A. S.: Oh, so many! Farscape is one of our biggest, especially in terms of making the universe a quirky, interesting place. A lot of science fiction can be very sterile and humorless. We don’t want that. We want you to enjoy meeting our aliens, doing the quests and being part of a living crew that jokes, feuds, panics, reminisces about old quests and generally becomes a close family as a result of both their shared and individual adventures during the Journey. Farscape is the perfect example of a universe that’s fun and funny, but still grounded enough to feel like a real place that might actually exist somewhere out there. We hope so, because we all love it!
After that . . . where to begin? Our biggest inspiration has to be the PC game Star Control II and its precursor, Starflight. Along with that, too many to list. Everything from Firefly to, heh, maybe a bit more quietly, Lexx, Stargate SG-1, Voyager of course, Red Dwarf . . . most recently, The Martian and The Expanse . . . games like Mass Effect, FTL . . . Douglas Adams, Jack Vance . . . so many European science fiction novels . . . I could go on for hours. Our whole team is full of sci-fi obsessives. If we love it, if it can possibly fit in our universe, we want to play with it. Everything from shows like Star Trek, to cool systems unused since 1985’s Psi-5 Trading Company.
How do you balance a procedurally generated universe against the need for complex moral dilemmas? Those two things seem to be on far ends of a spectrum. What kind of challenges are you facing on this front and how do the two things work together?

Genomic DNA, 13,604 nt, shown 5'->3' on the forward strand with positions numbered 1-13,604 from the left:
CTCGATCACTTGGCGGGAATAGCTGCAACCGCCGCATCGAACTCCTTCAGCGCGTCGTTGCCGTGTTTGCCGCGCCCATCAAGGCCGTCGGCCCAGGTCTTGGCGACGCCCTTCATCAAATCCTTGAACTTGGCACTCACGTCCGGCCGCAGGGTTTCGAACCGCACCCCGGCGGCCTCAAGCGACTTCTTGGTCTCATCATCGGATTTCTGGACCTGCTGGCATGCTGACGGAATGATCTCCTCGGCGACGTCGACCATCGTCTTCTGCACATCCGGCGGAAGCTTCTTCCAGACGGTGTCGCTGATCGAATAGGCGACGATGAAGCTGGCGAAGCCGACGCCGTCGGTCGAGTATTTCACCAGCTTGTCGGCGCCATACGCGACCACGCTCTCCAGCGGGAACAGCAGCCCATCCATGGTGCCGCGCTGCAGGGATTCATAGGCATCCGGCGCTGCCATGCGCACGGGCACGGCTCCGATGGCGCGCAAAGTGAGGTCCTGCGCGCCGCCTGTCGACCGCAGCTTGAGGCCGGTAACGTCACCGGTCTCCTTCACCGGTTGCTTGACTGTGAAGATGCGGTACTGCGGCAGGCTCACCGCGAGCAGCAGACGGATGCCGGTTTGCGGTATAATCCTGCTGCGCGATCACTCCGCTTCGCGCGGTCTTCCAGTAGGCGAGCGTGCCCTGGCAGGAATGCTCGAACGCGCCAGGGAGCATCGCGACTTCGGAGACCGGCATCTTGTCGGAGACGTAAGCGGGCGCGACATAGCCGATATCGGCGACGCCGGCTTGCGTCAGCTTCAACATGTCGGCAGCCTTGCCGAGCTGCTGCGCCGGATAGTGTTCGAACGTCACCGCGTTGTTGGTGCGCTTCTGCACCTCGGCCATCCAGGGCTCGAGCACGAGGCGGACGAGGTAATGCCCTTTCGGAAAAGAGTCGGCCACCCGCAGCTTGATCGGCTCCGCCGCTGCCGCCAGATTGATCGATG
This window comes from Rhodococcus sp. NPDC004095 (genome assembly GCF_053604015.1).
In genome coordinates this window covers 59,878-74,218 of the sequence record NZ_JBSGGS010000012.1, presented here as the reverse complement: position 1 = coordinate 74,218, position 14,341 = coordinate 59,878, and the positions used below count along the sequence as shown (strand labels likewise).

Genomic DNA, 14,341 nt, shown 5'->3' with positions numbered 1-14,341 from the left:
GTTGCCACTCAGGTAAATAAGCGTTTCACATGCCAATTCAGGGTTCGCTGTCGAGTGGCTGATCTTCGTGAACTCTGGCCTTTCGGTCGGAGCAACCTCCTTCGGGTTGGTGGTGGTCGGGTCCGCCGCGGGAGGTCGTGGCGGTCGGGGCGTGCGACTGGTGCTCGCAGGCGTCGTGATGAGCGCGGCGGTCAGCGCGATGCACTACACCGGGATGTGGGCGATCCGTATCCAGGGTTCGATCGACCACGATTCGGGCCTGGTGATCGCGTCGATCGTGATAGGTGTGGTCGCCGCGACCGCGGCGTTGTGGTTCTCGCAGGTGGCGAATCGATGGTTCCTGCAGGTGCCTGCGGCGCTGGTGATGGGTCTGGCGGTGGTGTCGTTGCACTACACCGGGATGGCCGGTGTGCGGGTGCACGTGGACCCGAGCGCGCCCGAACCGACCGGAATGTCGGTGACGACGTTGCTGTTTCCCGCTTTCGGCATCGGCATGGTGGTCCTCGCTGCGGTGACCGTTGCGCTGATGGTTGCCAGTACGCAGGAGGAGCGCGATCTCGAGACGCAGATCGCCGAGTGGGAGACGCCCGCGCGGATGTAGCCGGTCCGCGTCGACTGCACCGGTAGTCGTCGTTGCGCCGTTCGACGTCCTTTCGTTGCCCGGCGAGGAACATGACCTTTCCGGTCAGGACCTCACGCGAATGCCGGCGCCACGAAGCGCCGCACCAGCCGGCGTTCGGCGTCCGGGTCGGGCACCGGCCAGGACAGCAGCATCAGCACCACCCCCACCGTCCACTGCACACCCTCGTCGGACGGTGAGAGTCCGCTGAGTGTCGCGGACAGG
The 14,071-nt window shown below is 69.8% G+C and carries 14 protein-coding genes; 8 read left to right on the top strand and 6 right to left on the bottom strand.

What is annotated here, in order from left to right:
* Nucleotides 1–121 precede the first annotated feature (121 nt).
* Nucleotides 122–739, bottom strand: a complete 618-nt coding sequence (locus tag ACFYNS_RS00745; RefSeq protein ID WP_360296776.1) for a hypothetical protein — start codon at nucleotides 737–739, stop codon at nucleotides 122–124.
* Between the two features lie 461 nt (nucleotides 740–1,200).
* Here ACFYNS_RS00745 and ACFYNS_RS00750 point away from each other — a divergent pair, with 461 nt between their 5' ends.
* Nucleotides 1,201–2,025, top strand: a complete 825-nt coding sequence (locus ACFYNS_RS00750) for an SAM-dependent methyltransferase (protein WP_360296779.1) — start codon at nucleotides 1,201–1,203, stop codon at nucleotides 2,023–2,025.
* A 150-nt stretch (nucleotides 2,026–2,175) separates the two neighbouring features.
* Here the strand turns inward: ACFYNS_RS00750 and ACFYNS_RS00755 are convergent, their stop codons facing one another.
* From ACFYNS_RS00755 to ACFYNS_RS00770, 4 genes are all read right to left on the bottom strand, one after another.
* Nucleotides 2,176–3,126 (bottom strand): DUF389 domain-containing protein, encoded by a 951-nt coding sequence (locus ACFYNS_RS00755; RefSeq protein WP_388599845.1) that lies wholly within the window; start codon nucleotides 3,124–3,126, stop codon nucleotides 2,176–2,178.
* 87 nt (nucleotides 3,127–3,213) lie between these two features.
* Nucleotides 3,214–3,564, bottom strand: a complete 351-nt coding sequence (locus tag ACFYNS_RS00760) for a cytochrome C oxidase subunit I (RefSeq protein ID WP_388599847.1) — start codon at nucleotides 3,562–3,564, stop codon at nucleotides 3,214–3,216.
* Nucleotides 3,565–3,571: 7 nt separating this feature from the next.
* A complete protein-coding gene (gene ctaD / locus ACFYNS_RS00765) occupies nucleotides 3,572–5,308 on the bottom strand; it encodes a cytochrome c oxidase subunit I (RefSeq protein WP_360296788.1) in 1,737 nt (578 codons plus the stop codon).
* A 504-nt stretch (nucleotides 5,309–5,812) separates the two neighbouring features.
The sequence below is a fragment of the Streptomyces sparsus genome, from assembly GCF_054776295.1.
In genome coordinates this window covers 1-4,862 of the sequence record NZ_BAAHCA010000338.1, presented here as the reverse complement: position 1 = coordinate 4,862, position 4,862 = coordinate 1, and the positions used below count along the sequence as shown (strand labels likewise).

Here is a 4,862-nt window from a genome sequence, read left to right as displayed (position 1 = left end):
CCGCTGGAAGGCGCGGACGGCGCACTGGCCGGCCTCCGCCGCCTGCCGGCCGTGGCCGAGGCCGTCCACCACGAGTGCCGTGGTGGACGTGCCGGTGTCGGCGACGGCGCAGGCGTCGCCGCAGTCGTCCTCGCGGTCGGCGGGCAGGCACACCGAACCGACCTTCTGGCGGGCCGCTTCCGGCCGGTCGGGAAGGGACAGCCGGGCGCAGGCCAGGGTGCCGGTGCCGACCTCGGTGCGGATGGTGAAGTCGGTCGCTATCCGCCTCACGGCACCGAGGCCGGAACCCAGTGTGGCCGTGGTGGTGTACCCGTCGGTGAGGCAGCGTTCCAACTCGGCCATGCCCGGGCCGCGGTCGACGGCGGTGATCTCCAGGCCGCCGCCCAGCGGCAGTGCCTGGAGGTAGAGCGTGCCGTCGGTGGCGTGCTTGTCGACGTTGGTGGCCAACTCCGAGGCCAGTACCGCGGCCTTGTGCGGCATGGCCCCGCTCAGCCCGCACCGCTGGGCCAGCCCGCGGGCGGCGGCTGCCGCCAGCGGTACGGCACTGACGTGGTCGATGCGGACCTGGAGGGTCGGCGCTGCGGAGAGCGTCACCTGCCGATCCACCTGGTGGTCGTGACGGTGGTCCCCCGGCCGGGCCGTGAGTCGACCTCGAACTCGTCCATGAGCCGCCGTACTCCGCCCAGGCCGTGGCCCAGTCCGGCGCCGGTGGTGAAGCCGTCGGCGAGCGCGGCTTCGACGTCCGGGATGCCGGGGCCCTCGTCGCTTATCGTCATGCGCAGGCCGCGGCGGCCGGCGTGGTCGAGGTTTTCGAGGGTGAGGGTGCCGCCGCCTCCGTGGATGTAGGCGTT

A. S.: Our universe is designed to offer a good mix of pure procedurally generated content – the stars, the planets, mining locations, lost relics and so on – with hand-written content like quests and alien interactions. Every galaxy only gives you four out of ten crew members and four alien Empires (plus a few smaller civilizations), and then what you get is a mix of what our quest director generates and the results of your decisions. If you find a priceless relic on a planet for instance, its original owners might come and demand it back. Do you lie to them about finding it? Hand it back? That’s an example of a moral decision coming from the procedural generation side.
Then there are the more specific calls, in the quests and other scripted sections. An alien slaver who demands one member of the crew in exchange for sparing the rest, forcing you to put a shock collar round their neck and send them screaming into subjugation. Working with pirates to trick other vessels into ambushes. Deciding whether to help ships in distress that you come across or try and profit from them.
A more specific example is that one of the crew, former astronaut Kirsten, invited aboard the ship for one last mission, has untreatable cancer. On Earth. The other end of the galaxy has scientists who can treat that kind of thing with ease – but at what cost?